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Acronym Required previously wrote about Teflon in "Slick Company Stands behind Teflon©" and "Dupont, the Teflon© company".

Will Loose Lips - Or Global Warming - Sink Ships?

The New York Times recounts muzzling by the Bush administration and the National Aeronautics and Space Administration (NASA) of scientists who attempt to publicize unfavorable climate information. Dr. James Hansen reportedly had his communications with the public and press stifled when he elucidated the realities of global warming and urged the public to call for the reduction of carbon fuels that contribute to the phenomena.

Some of Dr. Hansen's talks are available for download at Columbia University. Despite the pressure, Dr. Hansen still managed miscellaneous speaking and writing engagements such as: "Is There Still Time to Avoid 'Dangerous Anthropogenic Interference' With Global Climate? A Tribute to Charles David Keeling".

Dr. Keeling studied carbon dioxide contributions to global warming before he passed away last year. He worked to provide ground-breaking atmospheric research and had monitored atmospheric carbon dioxide levels since 1958. The Keeling Curve" shows progressively higher levels of atmospheric carbon dioxide that correlate to human activity. It is this activity, especially the burning of fossil fuels, that contributes to the greenhouse effect and global warming that we have only just begun to experience. Keeling received the 2001 National Medal of Science from President George W. Bush for lifetime science research achievement.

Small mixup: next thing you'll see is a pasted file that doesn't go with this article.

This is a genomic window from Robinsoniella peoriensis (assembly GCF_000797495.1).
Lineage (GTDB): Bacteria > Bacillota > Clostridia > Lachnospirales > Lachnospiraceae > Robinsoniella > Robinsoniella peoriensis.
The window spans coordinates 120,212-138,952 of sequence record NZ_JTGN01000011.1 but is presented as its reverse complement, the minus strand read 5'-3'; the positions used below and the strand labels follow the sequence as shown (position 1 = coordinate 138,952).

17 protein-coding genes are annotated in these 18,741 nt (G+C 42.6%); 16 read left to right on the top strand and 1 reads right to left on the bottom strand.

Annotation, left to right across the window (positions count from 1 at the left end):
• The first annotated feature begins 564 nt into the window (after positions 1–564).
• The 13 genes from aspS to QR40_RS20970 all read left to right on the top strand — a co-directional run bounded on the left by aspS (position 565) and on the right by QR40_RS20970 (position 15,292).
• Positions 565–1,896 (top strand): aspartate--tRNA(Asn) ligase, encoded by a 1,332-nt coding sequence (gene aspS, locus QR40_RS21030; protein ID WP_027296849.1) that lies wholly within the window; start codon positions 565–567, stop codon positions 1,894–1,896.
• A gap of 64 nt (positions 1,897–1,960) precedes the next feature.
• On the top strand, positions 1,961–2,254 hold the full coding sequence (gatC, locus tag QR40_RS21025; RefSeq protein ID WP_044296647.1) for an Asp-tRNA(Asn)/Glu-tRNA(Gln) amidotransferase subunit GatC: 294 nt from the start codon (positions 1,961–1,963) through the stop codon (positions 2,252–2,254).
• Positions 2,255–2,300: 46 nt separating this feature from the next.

In his tribute to Dr. Keeling, Dr. Hansen outlines research on global warming and polar melting as well as the predictable impacts on ecosystems. He stresses that aggressive action must be taken now in order to marginally reduce emissions and stabilize the climate. The Bush administration's stance on emissions depends on voluntary reductions rather than regulation. This position is widely criticized by politicians and scientists who span the political spectrum, including these six EPA chiefs. On its face, Dr. Hansen's most 'radical' observation is rather ordinary:

"There is little merit in casting blame for inaction, unless it helps point toward a solution. It seems to me that special interests have been a roadblock wielding undue influence over policymakers. The special interests seek to maintain short-term profits with little regard to either the long-term impact on the planet that will be inherited by our children and grandchildren or the long-term economic well-being of our country.
The public, if well-informed, has the ability to override the influence of special interests, and the public has shown that they feel a stewardship toward the Earth and all of its inhabitants¹. Scientists can play a useful role in they help communicate the climate change story to the public in a credible understandable fashion."

If this is "inflammatory", then from a democratic perspective, the Bush administration seems pathologically sensitive to mundane observation. Some other day we might frame this as good news, but not today. Hansen also relayed to the New York Times that an interview with PBS was denied, that he was threatened and advised that 'his supervisors would stand in for him in media interviews'. Dr. Hansen's experience is not unique, the Times reports, media contacts with many scientists are now chaperoned.